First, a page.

8. Anaerobic Digestion Foaming Causes

    OpenAIRE

    Ganidi, Nafsika

    2008-01-01

    Anaerobic digestion foaming has been encountered in several sewage treatment plants in the UK. Foaming has raised major concerns for the water utilities due to significant impacts on process efficiency and operational costs. Several foaming causes have been suggested over the past few years by researchers. However, the supporting experimental information is limited and in some cases site specific. The present report aimed to provide a better understanding of the anaerobic di...

  9. Microbial degradation of 4-monobrominated diphenyl ether with anaerobic sludge

    International Nuclear Information System (INIS)

    Shih, Yang-hsin; Chou, Hsi-Ling; Peng, Yu-Huei

    2012-01-01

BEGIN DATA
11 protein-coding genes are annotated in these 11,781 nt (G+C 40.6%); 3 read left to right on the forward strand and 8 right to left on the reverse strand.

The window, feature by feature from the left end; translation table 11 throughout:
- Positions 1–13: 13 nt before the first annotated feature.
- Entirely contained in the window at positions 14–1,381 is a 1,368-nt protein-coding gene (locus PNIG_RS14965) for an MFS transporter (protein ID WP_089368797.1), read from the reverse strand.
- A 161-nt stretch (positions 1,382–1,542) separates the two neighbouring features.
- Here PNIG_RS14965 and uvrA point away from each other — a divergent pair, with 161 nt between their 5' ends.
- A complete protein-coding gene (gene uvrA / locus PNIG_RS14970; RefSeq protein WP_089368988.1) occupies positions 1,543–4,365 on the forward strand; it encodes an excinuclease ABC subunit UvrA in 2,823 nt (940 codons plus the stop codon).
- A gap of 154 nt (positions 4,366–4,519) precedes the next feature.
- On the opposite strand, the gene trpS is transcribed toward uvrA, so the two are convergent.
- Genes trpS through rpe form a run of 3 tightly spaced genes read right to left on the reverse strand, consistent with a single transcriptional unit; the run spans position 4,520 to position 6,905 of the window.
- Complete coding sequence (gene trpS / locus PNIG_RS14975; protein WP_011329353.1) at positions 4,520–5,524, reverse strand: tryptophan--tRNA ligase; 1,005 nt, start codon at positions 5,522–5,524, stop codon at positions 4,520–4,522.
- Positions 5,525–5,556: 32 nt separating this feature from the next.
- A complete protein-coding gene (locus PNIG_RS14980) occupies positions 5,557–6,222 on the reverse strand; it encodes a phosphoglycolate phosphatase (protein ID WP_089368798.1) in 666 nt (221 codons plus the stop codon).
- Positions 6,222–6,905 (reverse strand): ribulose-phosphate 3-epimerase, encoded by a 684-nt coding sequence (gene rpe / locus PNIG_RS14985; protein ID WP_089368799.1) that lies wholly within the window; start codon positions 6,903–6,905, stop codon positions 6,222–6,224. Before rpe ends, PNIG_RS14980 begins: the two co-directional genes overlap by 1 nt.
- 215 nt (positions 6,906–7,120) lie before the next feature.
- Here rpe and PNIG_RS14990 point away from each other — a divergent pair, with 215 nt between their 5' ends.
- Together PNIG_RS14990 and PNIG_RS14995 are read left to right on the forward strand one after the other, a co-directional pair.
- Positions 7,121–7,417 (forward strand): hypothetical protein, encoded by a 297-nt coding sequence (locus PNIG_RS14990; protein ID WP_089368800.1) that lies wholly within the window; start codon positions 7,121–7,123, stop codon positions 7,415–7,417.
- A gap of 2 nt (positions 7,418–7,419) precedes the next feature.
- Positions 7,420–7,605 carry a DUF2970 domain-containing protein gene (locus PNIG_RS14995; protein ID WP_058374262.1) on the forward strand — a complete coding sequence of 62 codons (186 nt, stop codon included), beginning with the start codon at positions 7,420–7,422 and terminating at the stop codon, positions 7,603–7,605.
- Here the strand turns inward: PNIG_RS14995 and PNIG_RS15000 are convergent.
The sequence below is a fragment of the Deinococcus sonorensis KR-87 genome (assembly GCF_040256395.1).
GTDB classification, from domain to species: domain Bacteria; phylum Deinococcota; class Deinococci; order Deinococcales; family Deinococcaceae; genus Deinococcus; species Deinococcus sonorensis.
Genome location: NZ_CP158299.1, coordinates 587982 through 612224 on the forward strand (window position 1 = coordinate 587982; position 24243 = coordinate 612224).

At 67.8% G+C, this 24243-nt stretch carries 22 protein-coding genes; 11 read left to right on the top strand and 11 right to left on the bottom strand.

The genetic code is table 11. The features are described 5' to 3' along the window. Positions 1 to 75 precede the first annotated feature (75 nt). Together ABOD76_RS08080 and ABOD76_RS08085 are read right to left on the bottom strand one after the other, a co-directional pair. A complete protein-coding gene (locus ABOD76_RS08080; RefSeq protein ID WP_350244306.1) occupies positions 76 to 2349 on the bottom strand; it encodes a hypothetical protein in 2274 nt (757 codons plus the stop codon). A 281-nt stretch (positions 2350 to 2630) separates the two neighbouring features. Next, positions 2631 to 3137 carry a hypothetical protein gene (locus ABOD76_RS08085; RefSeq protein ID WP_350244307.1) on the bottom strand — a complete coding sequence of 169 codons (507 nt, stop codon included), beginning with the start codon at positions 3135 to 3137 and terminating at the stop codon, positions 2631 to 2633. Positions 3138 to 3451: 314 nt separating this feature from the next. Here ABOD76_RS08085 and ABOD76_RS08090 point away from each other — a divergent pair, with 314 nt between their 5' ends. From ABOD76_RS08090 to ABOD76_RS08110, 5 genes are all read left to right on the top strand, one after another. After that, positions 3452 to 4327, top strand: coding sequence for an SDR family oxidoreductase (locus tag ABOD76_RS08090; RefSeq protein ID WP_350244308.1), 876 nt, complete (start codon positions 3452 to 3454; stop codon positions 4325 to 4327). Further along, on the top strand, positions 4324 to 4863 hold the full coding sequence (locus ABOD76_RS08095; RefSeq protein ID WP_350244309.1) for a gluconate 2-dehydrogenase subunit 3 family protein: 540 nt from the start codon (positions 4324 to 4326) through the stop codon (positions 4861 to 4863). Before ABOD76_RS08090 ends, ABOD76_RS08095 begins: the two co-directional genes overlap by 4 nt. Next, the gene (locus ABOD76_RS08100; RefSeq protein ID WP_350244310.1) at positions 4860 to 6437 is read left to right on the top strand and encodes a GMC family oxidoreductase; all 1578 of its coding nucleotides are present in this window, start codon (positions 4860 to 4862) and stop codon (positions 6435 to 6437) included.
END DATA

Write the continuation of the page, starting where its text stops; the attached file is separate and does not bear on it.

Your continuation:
Highlights: ► BDE-3 was degraded with two anaerobes in different rates. ► Glucose addition augment the debromination efficiencies. ► Hydrogen gas was detected and relative microbes were identified. ► Extra-carbon source enhanced degradation partial due to H 2 -generation bacteria. - Abstract: Polybrominated diphenyl ethers (PBDEs) are widely used flame retardant additives for many plastic and electronic products. Owing to their ubiquitous distribution in the environment, multiple toxicity to humans, and increasing accumulation in the environment, the fate of PBDEs is of serious concern for public safety. In this study, the degradation of 4-monobrominated diphenyl ether (BDE-3) in anaerobic sludge and the effect of carbon source addition were investigated. BDE-3 can be degraded by two different anaerobic sludge samples. The by-products, diphenyl ether (DE) and bromide ions, were monitored, indicating the reaction of debromination within these anaerobic samples. Co-metabolism with glucose facilitated BDE-3 biodegradation in terms of kinetics and efficiency in the Jhongsing sludge. Through the pattern of amplified 16S rRNA gene fragments in denatured gradient gel electrophoresis (DGGE), the composition of the microbial community was analyzed. Most of the predominant microbes were novel species. The fragments enriched in BDE-3-degrading anaerobic sludge samples are presumably Clostridium sp. This enrichment coincides with the H 2 gas generation and the facilitation of debromination during the degradation process. Findings of this study provide better understanding of the biodegradation of brominated DEs and can facilitate the prediction of the fate of PBDEs in the environment.